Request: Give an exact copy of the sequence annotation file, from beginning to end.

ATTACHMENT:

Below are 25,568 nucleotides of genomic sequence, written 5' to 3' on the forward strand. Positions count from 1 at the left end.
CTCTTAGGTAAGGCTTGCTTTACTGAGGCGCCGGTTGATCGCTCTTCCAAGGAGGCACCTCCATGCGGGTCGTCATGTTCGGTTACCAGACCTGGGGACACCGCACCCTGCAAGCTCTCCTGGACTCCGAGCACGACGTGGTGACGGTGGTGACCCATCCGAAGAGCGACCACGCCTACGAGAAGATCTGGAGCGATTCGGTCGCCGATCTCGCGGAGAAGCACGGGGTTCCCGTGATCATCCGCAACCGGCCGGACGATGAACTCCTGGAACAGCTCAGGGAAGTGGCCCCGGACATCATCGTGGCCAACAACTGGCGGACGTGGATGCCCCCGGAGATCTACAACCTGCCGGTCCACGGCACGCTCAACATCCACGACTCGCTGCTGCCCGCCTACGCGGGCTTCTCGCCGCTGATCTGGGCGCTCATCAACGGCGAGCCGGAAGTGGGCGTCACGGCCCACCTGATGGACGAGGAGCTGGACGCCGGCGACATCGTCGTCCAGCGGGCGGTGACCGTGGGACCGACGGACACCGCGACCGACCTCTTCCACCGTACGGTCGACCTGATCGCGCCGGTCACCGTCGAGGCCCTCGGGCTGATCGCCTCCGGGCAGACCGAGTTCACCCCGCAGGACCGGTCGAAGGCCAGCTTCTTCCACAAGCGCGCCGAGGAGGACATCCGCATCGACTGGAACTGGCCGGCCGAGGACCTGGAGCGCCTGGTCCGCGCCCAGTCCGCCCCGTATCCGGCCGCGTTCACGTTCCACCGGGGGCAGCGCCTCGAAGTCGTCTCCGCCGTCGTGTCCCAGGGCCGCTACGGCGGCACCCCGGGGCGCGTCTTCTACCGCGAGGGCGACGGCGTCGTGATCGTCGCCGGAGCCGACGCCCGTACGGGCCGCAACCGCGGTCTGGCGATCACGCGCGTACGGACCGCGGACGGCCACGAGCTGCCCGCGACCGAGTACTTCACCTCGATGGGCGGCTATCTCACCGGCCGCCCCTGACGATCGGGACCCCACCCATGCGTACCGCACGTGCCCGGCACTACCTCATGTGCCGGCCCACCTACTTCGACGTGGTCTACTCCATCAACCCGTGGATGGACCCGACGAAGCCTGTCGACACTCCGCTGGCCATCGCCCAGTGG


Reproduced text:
Below are 25,568 nucleotides of genomic sequence, written 5' to 3' on the forward strand. Positions count from 1 at the left end.
CTCTTAGGTAAGGCTTGCTTTACTGAGGCGCCGGTTGATCGCTCTTCCAAGGAGGCACCTCCATGCGGGTCGTCATGTTCGGTTACCAGACCTGGGGACACCGCACCCTGCAAGCTCTCCTGGACTCCGAGCACGACGTGGTGACGGTGGTGACCCATCCGAAGAGCGACCACGCCTACGAGAAGATCTGGAGCGATTCGGTCGCCGATCTCGCGGAGAAGCACGGGGTTCCCGTGATCATCCGCAACCGGCCGGACGATGAACTCCTGGAACAGCTCAGGGAAGTGGCCCCGGACATCATCGTGGCCAACAACTGGCGGACGTGGATGCCCCCGGAGATCTACAACCTGCCGGTCCACGGCACGCTCAACATCCACGACTCGCTGCTGCCCGCCTACGCGGGCTTCTCGCCGCTGATCTGGGCGCTCATCAACGGCGAGCCGGAAGTGGGCGTCACGGCCCACCTGATGGACGAGGAGCTGGACGCCGGCGACATCGTCGTCCAGCGGGCGGTGACCGTGGGACCGACGGACACCGCGACCGACCTCTTCCACCGTACGGTCGACCTGATCGCGCCGGTCACCGTCGAGGCCCTCGGGCTGATCGCCTCCGGGCAGACCGAGTTCACCCCGCAGGACCGGTCGAAGGCCAGCTTCTTCCACAAGCGCGCCGAGGAGGACATCCGCATCGACTGGAACTGGCCGGCCGAGGACCTGGAGCGCCTGGTCCGCGCCCAGTCCGCCCCGTATCCGGCCGCGTTCACGTTCCACCGGGGGCAGCGCCTCGAAGTCGTCTCCGCCGTCGTGTCCCAGGGCCGCTACGGCGGCACCCCGGGGCGCGTCTTCTACCGCGAGGGCGACGGCGTCGTGATCGTCGCCGGAGCCGACGCCCGTACGGGCCGCAACCGCGGTCTGGCGATCACGCGCGTACGGACCGCGGACGGCCACGAGCTGCCCGCGACCGAGTACTTCACCTCGATGGGCGGCTATCTCACCGGCCGCCCCTGACGATCGGGACCCCACCCATGCGTACCGCACGTGCCCGGCACTACCTCATGTGCCGGCCCACCTACTTCGACGTGGTCTACTCCATCAACCCGTGGATGGACCCGACGAAGCCTGTCGACACTCCGCTGGCCATCGCCCAGTGG